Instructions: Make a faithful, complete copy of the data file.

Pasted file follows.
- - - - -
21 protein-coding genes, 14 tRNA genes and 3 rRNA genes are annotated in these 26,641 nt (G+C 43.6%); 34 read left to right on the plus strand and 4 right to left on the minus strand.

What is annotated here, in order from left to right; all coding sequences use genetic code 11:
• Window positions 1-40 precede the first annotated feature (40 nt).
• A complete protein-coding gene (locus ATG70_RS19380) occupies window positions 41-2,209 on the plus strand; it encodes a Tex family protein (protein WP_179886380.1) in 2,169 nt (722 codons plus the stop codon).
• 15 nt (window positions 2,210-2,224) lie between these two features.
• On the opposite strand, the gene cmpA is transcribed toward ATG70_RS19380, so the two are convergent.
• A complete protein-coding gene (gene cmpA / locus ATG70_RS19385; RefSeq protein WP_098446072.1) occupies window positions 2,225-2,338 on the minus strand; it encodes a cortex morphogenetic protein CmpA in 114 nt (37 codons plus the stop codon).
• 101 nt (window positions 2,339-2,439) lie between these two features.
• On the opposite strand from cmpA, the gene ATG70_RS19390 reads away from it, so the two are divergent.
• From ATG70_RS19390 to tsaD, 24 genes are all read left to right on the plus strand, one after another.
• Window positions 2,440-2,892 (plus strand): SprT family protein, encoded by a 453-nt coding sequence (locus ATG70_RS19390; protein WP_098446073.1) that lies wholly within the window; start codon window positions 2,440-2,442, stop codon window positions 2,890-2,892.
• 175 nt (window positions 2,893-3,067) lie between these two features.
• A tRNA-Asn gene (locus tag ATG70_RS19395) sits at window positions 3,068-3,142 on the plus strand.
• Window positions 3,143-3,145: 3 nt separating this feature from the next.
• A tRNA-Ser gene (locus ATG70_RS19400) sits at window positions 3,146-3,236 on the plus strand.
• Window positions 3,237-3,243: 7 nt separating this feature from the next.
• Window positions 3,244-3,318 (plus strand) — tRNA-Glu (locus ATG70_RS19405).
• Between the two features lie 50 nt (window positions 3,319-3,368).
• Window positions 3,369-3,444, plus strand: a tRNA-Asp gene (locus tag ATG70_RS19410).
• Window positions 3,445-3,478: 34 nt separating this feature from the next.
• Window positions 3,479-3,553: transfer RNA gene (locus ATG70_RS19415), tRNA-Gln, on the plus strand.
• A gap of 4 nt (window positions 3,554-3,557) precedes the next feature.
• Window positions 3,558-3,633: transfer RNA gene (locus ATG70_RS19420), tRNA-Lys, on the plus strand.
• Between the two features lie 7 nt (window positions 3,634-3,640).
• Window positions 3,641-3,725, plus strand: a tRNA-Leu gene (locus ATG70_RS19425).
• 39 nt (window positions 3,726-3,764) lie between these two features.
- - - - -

21 protein-coding genes, 14 tRNA genes and 3 rRNA genes are annotated in these 26,641 nt (G+C 43.6%); 34 read left to right on the plus strand and 4 right to left on the minus strand.

What is annotated here, in order from left to right; all coding sequences use genetic code 11:
• Window positions 1-40 precede the first annotated feature (40 nt).
• A complete protein-coding gene (locus ATG70_RS19380) occupies window positions 41-2,209 on the plus strand; it encodes a Tex family protein (protein WP_179886380.1) in 2,169 nt (722 codons plus the stop codon).
• 15 nt (window positions 2,210-2,224) lie between these two features.
• On the opposite strand, the gene cmpA is transcribed toward ATG70_RS19380, so the two are convergent.
• A complete protein-coding gene (gene cmpA / locus ATG70_RS19385; RefSeq protein WP_098446072.1) occupies window positions 2,225-2,338 on the minus strand; it encodes a cortex morphogenetic protein CmpA in 114 nt (37 codons plus the stop codon).
• 101 nt (window positions 2,339-2,439) lie between these two features.
• On the opposite strand from cmpA, the gene ATG70_RS19390 reads away from it, so the two are divergent.
• From ATG70_RS19390 to tsaD, 24 genes are all read left to right on the plus strand, one after another.
• Window positions 2,440-2,892 (plus strand): SprT family protein, encoded by a 453-nt coding sequence (locus ATG70_RS19390; protein WP_098446073.1) that lies wholly within the window; start codon window positions 2,440-2,442, stop codon window positions 2,890-2,892.
• 175 nt (window positions 2,893-3,067) lie between these two features.
• A tRNA-Asn gene (locus tag ATG70_RS19395) sits at window positions 3,068-3,142 on the plus strand.
• Window positions 3,143-3,145: 3 nt separating this feature from the next.
• A tRNA-Ser gene (locus ATG70_RS19400) sits at window positions 3,146-3,236 on the plus strand.
• Window positions 3,237-3,243: 7 nt separating this feature from the next.
• Window positions 3,244-3,318 (plus strand) — tRNA-Glu (locus ATG70_RS19405).
• Between the two features lie 50 nt (window positions 3,319-3,368).
• Window positions 3,369-3,444, plus strand: a tRNA-Asp gene (locus tag ATG70_RS19410).
• Window positions 3,445-3,478: 34 nt separating this feature from the next.
• Window positions 3,479-3,553: transfer RNA gene (locus ATG70_RS19415), tRNA-Gln, on the plus strand.
• A gap of 4 nt (window positions 3,554-3,557) precedes the next feature.
• Window positions 3,558-3,633: transfer RNA gene (locus ATG70_RS19420), tRNA-Lys, on the plus strand.
• Between the two features lie 7 nt (window positions 3,634-3,640).
• Window positions 3,641-3,725, plus strand: a tRNA-Leu gene (locus ATG70_RS19425).
• 39 nt (window positions 3,726-3,764) lie between these two features.